Raise your hand if your workday consists of drinking too much coffee, replying to a seemingly endless stream of emails, and urgently messaging your co-workers on Slack. Raises hand. While it's admittedly difficult to disconnect from these tasks, there's one simple thing you can add to your desk to make it all a little bit easier—a desk plant. Believe it or not, a little greenery can go a long way when it comes to boosting your morale.
To breathe new life into our workspaces, we asked The Sill's resident plant scientist, Christopher Satch, to shed light on how exactly to choose the best desk plants. Not only do plants produce oxygen, but they also "boost productivity, morale, and creativity," he explained when asked about the benefits of deskside greenery. "Studies have shown that having plants around also reduces stress levels," he adds. And "by having a plant to care for, employees are more empathetic toward others as well."
Ahead, he shares which plants can survive a long weekend at the office, which watering methods result in optimal greenery, and which mistakes to avoid when caring for your plants.
The Factors to Consider
When choosing a desk plant, the most important factor, hands down, is lighting. "Light is food for plants," explains Satch. "If your desk is by a window, your options are far and wide. If your desk is away from a window, the quality and intensity of the light will be much poorer, so your choices become more limited."
Regardless of how much (or how little) sunlight your desk gets during the day, "you'll need a plant that can withstand being alone for weekends and holidays without being watered," he adds. "Usually, most houseplants fit the bill, but some, like air plants, need daily attention and may not be the best choice."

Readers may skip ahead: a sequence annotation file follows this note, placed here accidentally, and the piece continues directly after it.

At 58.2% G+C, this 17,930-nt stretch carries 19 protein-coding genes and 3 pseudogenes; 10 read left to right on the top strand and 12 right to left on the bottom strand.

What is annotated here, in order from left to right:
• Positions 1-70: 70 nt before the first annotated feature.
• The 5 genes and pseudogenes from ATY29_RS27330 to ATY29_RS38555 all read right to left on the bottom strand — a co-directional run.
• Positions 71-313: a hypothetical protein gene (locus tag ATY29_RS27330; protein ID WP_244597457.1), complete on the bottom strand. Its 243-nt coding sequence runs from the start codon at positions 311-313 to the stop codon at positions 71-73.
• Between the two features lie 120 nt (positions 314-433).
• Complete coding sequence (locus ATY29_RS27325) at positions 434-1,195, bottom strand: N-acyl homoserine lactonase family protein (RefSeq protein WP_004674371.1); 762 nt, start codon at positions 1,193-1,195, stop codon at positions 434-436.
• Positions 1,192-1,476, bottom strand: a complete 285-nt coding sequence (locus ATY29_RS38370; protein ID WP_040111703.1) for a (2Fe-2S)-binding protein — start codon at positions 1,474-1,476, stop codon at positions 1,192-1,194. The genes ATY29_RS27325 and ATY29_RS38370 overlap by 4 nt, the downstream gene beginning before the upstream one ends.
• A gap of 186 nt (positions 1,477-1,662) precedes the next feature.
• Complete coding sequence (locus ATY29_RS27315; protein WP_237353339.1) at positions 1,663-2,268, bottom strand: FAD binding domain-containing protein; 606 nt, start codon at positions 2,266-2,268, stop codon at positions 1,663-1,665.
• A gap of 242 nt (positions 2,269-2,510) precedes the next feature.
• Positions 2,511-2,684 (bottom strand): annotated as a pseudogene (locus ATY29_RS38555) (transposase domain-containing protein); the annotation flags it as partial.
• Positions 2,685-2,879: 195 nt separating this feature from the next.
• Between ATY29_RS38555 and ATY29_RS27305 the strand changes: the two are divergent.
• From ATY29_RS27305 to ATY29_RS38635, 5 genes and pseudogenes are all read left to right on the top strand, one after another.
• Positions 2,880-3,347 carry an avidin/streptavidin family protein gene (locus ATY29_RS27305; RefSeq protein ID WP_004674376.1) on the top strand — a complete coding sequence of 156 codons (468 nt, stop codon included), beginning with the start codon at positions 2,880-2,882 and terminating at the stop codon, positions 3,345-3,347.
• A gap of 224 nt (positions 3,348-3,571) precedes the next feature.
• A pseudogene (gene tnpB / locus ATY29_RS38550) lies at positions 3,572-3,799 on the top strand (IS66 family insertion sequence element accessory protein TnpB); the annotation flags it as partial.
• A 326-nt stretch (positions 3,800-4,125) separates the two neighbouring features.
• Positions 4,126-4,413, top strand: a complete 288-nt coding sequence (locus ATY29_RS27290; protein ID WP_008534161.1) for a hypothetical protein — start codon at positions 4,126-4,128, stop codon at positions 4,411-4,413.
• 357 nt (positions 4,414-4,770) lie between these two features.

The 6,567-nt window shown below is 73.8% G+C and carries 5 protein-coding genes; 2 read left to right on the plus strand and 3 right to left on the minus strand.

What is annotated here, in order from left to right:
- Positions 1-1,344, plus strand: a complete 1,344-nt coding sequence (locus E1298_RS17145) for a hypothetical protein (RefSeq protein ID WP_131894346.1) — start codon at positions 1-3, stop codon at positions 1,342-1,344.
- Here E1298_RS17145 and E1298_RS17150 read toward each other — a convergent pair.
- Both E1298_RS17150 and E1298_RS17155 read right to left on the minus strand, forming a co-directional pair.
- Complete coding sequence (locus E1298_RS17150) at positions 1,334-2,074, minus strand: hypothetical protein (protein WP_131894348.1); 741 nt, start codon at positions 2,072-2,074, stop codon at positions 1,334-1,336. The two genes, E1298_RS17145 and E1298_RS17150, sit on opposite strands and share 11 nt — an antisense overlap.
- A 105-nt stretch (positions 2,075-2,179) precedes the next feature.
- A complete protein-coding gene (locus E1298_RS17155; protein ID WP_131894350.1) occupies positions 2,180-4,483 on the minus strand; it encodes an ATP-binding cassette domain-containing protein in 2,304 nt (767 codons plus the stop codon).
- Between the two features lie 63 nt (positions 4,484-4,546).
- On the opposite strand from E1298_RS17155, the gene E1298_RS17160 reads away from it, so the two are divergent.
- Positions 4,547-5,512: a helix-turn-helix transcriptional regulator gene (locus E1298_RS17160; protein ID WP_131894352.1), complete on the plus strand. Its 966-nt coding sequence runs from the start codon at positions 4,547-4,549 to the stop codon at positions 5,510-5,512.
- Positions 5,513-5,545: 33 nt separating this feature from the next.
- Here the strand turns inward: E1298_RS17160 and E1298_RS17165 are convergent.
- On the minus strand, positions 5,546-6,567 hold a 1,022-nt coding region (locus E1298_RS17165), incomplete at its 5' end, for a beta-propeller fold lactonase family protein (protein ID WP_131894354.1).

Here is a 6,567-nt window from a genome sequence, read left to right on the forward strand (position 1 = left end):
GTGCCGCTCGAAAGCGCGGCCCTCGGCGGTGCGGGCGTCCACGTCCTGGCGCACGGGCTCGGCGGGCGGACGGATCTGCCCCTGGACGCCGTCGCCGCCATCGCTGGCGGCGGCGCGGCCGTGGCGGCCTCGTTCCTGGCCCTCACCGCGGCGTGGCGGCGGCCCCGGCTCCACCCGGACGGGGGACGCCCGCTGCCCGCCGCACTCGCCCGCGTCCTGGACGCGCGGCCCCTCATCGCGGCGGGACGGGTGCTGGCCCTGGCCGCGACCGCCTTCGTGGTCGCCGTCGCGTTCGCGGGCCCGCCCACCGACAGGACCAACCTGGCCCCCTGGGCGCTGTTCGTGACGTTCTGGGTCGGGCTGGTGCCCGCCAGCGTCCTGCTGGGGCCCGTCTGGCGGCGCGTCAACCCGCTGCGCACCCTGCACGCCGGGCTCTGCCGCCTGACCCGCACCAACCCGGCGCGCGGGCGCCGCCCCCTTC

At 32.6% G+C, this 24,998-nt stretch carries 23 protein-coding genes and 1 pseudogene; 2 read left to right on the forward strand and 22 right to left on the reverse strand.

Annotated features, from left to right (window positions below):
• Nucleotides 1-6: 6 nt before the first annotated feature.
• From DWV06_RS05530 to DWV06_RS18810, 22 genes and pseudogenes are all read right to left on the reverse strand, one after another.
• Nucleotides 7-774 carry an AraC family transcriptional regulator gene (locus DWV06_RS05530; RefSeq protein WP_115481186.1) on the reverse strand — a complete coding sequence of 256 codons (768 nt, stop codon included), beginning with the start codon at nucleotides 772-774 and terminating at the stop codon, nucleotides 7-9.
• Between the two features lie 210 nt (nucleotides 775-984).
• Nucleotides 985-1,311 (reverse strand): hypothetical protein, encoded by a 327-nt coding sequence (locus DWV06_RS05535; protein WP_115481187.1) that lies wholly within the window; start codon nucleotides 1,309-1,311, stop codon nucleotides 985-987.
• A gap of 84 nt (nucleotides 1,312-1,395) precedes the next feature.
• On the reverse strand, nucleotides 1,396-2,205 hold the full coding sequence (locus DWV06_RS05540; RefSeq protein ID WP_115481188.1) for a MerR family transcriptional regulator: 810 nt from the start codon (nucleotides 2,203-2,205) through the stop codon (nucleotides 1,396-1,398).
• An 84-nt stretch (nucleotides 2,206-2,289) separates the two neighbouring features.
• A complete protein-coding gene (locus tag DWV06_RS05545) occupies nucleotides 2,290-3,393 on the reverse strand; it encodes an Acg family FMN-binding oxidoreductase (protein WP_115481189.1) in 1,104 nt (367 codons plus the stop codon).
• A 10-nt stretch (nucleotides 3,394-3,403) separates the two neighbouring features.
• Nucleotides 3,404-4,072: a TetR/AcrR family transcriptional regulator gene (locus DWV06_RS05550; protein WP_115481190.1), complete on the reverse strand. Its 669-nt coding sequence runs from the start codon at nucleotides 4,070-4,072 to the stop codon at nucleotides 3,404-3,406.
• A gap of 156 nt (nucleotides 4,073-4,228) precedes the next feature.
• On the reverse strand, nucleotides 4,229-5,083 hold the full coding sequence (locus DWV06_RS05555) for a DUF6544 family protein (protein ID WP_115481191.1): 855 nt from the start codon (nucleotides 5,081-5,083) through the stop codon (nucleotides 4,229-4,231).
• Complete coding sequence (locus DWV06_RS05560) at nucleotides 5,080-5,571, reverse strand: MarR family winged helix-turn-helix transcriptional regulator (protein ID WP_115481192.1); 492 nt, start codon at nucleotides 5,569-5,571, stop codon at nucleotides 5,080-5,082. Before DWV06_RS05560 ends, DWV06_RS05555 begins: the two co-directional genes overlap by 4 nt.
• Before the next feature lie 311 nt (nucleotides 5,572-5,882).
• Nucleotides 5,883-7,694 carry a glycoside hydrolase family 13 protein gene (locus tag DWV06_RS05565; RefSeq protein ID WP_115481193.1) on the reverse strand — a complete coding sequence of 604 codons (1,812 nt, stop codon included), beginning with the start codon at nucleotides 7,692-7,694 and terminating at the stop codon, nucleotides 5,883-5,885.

Another important thing to keep in mind? Temperature. "If your office gets blasted with AC or gets toasty with heat, these are things to be aware of when taking care of a desk plant," says Satch. "Soil will dry out faster in hotter, [more humid] environments, so [your plants] will have to be watered more often." On the other hand, "low humidity will crispify ferns, air plants, calatheas, and orchids."
Here are a few of Satch's top recommendations for low-maintenance desk plants that will breathe life into your workspace:
A mini marimo "moss" ball: "This cute aquatic ball is perfect for those who overwater—they live in water!"
A snake plant: "The standard when it comes to lower-light choices, a snake plant can withstand low and bright light too."
A pothos: "This vining classic can live off of fluorescent light, like the other two."
In addition to boosting productivity, "plants filter the air both physically and chemically. They break down molecules called VOCs (volatile organic compounds), which are released into the air from things we interact with daily," Satch elaborates. "Paints, rubbers, vinyl, plastic, computer parts, carpets, and most synthetic things release these VOCs, and we breathe them in," says Satch. "Plants rip these molecules apart into nontoxic molecules like carbon dioxide and water."
The Best Watering Techniques
According to Satch, there are two really effective techniques for watering desk plants. The first method is to "pour a little water in the center on top of the soil, and let soak in, then pour more, let soak in, and so on until the water is saturated," he explains.
The other "method is to soak the plant," says Satch. "Place the plant in a bowl. Then pour water on the soil until it comes through and fills the bowl about a half inch," he explains. "Let the plant sit there for a few hours, then remove, and let dry on its saucer."
"When watering, you want to saturate the soil, so having a draining planter is key," he adds. "Also, you don't want to add water if the soil is already wet or moist. Not sure if you need to water? Feel the soil! If dry, then you can water."
The #1 Mistake to Avoid
When in doubt, choose a desk plant based on the lighting conditions in your office. "Although you may want the flashy flowering plants or exotic citrus tree, unless you have direct sunbeams for most of the day, you can't have these plants—they require too much light," explains Satch. Keep in mind that light equals plant food.
"Remember that your plants are living things! Don't treat them like furniture, and don't neglect them," recommends Satch.